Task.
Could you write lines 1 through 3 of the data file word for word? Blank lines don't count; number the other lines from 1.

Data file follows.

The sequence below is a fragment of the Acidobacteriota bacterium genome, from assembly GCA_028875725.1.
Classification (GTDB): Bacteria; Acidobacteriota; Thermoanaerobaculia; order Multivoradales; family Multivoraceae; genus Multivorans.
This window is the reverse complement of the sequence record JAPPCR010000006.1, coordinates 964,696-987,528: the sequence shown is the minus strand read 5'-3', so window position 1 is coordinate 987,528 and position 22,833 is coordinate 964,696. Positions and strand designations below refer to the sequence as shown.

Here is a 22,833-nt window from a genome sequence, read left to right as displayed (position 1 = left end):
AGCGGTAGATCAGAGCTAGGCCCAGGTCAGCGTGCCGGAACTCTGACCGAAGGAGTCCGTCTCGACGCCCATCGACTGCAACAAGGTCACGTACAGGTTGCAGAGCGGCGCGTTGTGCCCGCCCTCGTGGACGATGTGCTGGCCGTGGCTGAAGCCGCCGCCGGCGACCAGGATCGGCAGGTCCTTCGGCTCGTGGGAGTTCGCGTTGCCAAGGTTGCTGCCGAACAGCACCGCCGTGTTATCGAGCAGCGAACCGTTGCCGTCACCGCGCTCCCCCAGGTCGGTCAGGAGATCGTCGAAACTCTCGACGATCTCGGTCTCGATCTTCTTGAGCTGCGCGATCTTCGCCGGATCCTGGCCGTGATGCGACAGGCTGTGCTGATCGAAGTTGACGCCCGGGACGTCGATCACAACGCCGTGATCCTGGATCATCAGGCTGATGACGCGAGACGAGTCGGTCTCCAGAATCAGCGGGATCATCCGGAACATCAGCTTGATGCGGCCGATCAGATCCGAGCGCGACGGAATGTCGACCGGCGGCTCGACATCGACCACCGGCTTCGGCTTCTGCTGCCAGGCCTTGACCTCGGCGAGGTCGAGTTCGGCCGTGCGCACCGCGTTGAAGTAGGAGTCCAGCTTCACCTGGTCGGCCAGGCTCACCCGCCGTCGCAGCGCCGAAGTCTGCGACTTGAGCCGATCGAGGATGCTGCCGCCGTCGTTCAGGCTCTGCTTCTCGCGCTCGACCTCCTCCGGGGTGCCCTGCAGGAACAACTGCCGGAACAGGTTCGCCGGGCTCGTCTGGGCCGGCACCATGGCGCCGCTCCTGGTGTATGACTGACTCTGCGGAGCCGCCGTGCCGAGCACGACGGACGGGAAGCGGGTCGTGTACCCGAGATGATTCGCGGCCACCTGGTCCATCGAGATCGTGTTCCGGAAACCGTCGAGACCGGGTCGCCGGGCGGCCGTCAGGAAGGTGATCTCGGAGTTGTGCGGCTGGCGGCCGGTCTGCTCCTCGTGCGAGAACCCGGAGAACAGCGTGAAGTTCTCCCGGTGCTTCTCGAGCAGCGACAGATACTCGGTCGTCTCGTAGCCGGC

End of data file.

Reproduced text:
The sequence below is a fragment of the Acidobacteriota bacterium genome, from assembly GCA_028875725.1.
Classification (GTDB): Bacteria; Acidobacteriota; Thermoanaerobaculia; order Multivoradales; family Multivoraceae; genus Multivorans.
This window is the reverse complement of the sequence record JAPPCR010000006.1, coordinates 964,696-987,528: the sequence shown is the minus strand read 5'-3', so window position 1 is coordinate 987,528 and position 22,833 is coordinate 964,696. Positions and strand designations below refer to the sequence as shown.